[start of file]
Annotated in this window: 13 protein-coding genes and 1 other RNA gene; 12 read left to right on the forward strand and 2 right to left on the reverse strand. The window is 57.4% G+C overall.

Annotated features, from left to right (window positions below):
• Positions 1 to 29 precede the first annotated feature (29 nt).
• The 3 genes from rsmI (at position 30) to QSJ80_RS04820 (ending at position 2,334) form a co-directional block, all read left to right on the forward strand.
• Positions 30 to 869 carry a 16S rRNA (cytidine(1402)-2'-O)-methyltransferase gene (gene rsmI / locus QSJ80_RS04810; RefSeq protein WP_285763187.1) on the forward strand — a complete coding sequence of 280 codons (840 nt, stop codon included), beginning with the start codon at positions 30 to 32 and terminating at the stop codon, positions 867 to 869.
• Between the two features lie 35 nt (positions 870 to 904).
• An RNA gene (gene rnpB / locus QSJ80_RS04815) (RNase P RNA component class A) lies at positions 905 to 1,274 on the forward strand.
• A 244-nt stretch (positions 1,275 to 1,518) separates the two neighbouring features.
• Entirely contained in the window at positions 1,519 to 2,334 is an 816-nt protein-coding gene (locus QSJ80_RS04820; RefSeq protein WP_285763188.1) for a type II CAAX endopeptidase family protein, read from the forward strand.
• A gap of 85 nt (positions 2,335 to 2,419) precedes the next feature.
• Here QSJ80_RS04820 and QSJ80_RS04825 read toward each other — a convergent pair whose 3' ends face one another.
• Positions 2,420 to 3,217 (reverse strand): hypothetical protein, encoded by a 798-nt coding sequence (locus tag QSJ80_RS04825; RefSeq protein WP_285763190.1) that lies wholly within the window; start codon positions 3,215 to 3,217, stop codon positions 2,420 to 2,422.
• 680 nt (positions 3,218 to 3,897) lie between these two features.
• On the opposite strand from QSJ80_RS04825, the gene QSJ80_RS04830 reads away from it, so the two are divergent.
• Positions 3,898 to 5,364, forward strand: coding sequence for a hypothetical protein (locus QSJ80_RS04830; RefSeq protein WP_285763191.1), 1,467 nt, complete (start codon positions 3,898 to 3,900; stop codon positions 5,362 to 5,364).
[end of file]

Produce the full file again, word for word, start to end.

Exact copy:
Annotated in this window: 13 protein-coding genes and 1 other RNA gene; 12 read left to right on the forward strand and 2 right to left on the reverse strand. The window is 57.4% G+C overall.

Annotated features, from left to right (window positions below):
• Positions 1 to 29 precede the first annotated feature (29 nt).
• The 3 genes from rsmI (at position 30) to QSJ80_RS04820 (ending at position 2,334) form a co-directional block, all read left to right on the forward strand.
• Positions 30 to 869 carry a 16S rRNA (cytidine(1402)-2'-O)-methyltransferase gene (gene rsmI / locus QSJ80_RS04810; RefSeq protein WP_285763187.1) on the forward strand — a complete coding sequence of 280 codons (840 nt, stop codon included), beginning with the start codon at positions 30 to 32 and terminating at the stop codon, positions 867 to 869.
• Between the two features lie 35 nt (positions 870 to 904).
• An RNA gene (gene rnpB / locus QSJ80_RS04815) (RNase P RNA component class A) lies at positions 905 to 1,274 on the forward strand.
• A 244-nt stretch (positions 1,275 to 1,518) separates the two neighbouring features.
• Entirely contained in the window at positions 1,519 to 2,334 is an 816-nt protein-coding gene (locus QSJ80_RS04820; RefSeq protein WP_285763188.1) for a type II CAAX endopeptidase family protein, read from the forward strand.
• A gap of 85 nt (positions 2,335 to 2,419) precedes the next feature.
• Here QSJ80_RS04820 and QSJ80_RS04825 read toward each other — a convergent pair whose 3' ends face one another.
• Positions 2,420 to 3,217 (reverse strand): hypothetical protein, encoded by a 798-nt coding sequence (locus tag QSJ80_RS04825; RefSeq protein WP_285763190.1) that lies wholly within the window; start codon positions 3,215 to 3,217, stop codon positions 2,420 to 2,422.
• 680 nt (positions 3,218 to 3,897) lie between these two features.
• On the opposite strand from QSJ80_RS04825, the gene QSJ80_RS04830 reads away from it, so the two are divergent.
• Positions 3,898 to 5,364, forward strand: coding sequence for a hypothetical protein (locus QSJ80_RS04830; RefSeq protein WP_285763191.1), 1,467 nt, complete (start codon positions 3,898 to 3,900; stop codon positions 5,362 to 5,364).